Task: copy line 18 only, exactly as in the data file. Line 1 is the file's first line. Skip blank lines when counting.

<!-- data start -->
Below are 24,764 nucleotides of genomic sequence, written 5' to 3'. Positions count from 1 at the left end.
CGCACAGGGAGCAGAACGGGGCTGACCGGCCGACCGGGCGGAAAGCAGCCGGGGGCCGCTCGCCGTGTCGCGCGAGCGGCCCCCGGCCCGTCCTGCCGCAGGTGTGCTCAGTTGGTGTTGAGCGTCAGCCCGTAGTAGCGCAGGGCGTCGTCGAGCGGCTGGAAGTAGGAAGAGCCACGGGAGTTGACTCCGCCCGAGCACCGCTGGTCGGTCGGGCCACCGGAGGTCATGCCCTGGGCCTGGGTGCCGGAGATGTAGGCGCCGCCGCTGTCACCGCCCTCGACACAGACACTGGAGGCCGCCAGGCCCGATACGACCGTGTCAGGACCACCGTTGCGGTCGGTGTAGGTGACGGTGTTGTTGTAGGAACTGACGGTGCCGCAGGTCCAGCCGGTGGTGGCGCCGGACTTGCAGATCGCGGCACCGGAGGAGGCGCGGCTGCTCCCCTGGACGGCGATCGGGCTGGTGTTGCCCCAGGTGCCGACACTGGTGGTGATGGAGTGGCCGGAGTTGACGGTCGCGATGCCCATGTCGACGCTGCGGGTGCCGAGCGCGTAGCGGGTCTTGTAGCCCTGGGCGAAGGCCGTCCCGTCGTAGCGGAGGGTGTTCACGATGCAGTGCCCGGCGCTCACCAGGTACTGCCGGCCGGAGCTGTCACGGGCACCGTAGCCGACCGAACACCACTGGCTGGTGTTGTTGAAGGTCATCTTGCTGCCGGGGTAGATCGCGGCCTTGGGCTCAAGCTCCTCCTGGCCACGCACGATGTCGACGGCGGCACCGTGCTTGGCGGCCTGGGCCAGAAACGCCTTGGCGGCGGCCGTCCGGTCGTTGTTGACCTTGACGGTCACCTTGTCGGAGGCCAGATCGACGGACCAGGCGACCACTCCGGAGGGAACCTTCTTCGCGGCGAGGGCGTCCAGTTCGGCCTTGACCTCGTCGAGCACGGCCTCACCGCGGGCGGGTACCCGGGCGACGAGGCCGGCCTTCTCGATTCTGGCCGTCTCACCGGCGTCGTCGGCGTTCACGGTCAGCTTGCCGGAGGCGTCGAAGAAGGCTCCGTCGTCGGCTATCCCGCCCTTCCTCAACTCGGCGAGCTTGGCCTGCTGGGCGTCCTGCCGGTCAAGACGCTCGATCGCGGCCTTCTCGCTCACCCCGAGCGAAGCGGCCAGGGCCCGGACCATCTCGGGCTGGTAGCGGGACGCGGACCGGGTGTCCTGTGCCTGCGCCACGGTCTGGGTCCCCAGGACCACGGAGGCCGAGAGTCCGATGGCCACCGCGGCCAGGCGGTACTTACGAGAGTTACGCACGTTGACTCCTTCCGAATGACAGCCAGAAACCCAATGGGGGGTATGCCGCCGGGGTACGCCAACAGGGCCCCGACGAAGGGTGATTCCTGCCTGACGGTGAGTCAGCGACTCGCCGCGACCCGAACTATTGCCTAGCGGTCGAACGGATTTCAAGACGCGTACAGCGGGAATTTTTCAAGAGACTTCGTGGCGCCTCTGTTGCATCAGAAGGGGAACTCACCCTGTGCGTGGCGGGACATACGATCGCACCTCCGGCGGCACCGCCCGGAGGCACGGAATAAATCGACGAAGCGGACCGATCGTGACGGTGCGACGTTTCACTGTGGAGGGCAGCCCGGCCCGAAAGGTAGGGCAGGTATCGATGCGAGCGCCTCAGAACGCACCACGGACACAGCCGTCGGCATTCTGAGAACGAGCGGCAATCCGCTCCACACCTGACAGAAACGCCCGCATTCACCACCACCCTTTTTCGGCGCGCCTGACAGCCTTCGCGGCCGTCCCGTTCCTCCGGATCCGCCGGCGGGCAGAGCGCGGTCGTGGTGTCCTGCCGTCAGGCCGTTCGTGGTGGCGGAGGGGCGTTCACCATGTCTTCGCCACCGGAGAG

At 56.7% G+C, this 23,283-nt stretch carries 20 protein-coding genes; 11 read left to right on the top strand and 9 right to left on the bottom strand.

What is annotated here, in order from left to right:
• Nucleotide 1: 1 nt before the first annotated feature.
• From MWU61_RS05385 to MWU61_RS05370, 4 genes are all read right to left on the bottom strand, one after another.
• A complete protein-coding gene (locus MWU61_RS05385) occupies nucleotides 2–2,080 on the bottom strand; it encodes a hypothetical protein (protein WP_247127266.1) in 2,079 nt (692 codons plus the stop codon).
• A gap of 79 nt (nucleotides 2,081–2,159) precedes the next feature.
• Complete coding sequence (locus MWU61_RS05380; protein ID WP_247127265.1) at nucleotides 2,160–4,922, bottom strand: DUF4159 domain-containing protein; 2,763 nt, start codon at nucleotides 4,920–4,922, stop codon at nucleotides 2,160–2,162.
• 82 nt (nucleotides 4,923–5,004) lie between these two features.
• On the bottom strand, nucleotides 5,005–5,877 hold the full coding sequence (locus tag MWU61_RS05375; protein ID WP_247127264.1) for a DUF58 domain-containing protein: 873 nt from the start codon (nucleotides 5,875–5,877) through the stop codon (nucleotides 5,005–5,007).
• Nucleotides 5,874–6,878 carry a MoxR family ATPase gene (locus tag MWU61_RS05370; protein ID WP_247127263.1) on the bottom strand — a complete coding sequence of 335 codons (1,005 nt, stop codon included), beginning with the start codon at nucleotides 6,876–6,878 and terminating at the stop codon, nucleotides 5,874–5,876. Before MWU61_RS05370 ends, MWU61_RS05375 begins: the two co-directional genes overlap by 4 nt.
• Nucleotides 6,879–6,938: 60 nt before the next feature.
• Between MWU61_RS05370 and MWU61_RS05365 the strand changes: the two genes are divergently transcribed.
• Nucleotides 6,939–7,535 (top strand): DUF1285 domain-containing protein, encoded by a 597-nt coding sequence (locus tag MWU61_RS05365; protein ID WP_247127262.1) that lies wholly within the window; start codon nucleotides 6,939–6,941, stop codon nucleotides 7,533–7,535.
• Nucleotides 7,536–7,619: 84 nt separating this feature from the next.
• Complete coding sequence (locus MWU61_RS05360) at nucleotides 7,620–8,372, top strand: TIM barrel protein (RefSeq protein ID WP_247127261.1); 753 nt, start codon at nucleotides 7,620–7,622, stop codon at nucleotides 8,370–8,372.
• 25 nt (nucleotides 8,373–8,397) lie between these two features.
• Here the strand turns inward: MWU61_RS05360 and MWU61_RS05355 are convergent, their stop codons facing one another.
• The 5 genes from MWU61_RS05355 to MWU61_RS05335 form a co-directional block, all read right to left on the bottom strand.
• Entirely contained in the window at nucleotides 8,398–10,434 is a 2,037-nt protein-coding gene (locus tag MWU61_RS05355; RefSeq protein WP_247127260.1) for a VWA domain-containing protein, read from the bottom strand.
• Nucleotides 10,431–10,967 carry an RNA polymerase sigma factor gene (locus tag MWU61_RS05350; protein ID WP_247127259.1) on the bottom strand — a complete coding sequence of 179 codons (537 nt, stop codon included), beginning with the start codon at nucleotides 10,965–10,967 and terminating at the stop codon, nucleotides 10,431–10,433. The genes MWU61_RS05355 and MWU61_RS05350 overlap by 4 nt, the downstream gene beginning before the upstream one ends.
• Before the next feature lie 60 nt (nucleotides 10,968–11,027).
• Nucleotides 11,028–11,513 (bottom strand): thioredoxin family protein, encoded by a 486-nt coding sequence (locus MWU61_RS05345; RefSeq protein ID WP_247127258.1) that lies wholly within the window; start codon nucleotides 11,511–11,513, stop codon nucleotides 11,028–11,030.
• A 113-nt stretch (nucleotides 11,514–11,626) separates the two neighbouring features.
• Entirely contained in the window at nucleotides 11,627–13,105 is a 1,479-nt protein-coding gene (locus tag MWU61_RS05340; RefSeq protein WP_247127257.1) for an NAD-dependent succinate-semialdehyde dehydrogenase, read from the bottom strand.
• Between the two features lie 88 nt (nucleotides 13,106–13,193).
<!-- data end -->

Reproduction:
• 25 nt (nucleotides 8,373–8,397) lie between these two features.